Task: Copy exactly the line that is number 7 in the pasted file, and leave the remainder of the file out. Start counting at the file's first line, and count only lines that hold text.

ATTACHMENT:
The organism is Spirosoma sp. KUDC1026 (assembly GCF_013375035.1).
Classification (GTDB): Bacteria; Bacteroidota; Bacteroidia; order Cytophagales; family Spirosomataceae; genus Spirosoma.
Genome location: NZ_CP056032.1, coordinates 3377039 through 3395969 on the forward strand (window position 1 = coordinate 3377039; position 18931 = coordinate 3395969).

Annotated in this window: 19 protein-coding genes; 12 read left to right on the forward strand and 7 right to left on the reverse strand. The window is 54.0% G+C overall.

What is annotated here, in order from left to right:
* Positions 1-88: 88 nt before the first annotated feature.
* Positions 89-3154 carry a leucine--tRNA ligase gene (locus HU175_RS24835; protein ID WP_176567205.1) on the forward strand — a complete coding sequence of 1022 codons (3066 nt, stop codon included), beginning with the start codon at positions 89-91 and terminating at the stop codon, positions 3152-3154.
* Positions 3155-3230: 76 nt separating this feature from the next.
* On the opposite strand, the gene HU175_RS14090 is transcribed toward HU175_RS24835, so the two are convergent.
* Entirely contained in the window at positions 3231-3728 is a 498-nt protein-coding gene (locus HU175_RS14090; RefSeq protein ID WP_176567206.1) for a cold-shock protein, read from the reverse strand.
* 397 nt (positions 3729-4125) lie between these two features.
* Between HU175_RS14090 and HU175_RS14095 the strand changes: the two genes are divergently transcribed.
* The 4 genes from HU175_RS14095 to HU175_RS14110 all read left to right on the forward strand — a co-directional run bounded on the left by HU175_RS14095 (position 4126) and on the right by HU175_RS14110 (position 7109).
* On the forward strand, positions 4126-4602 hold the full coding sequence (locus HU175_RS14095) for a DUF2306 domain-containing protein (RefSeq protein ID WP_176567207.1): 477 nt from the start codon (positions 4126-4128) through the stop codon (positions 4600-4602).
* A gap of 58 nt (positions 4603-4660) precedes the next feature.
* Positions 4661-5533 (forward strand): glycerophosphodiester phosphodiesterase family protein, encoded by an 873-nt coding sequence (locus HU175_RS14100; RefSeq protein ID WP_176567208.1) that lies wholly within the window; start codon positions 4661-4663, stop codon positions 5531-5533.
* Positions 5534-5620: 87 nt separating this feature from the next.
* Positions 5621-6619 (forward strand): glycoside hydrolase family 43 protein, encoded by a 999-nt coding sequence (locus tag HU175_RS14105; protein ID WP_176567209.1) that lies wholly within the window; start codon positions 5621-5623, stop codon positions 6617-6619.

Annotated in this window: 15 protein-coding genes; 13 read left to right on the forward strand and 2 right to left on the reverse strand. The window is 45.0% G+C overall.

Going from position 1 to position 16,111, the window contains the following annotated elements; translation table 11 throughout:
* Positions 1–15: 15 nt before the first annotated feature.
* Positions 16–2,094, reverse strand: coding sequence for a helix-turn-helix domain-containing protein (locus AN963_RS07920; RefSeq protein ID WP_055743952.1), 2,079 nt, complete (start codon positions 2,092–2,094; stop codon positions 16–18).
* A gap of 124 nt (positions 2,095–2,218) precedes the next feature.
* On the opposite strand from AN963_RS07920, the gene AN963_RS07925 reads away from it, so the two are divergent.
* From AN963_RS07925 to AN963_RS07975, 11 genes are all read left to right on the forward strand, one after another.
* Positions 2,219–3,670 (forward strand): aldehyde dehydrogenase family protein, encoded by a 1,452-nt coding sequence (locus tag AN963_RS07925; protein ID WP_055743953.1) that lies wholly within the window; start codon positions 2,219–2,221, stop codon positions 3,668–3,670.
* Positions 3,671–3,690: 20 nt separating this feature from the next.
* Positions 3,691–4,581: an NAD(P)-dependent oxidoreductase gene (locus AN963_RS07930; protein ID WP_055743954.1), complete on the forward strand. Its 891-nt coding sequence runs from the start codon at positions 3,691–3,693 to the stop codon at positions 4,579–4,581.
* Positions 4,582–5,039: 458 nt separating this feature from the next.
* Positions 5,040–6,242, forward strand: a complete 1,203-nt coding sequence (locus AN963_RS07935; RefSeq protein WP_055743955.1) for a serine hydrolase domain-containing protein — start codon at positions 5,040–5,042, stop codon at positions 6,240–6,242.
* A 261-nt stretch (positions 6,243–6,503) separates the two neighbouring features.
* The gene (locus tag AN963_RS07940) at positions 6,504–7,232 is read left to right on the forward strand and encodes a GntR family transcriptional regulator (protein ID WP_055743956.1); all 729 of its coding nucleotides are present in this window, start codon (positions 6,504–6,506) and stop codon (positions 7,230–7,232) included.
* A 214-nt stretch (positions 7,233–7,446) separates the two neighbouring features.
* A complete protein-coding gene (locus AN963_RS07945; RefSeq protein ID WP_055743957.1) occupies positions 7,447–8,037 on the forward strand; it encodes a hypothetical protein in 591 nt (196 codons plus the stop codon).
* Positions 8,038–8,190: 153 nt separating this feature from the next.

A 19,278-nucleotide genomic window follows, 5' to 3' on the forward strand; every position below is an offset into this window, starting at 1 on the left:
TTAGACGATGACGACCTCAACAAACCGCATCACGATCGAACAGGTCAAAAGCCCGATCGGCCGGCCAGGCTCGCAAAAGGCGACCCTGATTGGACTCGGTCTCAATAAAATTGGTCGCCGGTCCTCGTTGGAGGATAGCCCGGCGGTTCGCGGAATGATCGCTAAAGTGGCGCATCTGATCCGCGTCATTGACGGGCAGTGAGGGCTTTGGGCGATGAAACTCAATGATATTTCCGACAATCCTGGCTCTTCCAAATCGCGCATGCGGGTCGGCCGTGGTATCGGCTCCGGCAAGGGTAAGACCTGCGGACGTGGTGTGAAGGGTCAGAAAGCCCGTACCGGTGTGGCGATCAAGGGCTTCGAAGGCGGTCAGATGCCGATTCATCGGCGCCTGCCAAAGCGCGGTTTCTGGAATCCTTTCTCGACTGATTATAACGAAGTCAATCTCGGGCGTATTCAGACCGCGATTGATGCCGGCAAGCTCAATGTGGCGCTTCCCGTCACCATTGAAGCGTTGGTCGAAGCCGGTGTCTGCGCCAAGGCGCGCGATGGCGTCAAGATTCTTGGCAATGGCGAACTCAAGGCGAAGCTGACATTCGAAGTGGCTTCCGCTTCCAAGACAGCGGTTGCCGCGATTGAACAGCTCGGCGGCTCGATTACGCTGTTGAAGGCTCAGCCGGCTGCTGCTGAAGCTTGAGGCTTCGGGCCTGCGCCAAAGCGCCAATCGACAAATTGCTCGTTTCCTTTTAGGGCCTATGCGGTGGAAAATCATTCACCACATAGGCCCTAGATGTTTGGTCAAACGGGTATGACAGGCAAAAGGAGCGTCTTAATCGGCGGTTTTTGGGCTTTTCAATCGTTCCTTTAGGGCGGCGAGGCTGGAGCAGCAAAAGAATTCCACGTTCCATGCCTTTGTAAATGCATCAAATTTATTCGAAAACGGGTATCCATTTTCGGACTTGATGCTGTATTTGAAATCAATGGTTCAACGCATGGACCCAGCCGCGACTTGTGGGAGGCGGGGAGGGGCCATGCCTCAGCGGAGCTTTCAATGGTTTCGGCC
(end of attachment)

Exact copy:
* Positions 89-3154 carry a leucine--tRNA ligase gene (locus HU175_RS24835; protein ID WP_176567205.1) on the forward strand — a complete coding sequence of 1022 codons (3066 nt, stop codon included), beginning with the start codon at positions 89-91 and terminating at the stop codon, positions 3152-3154.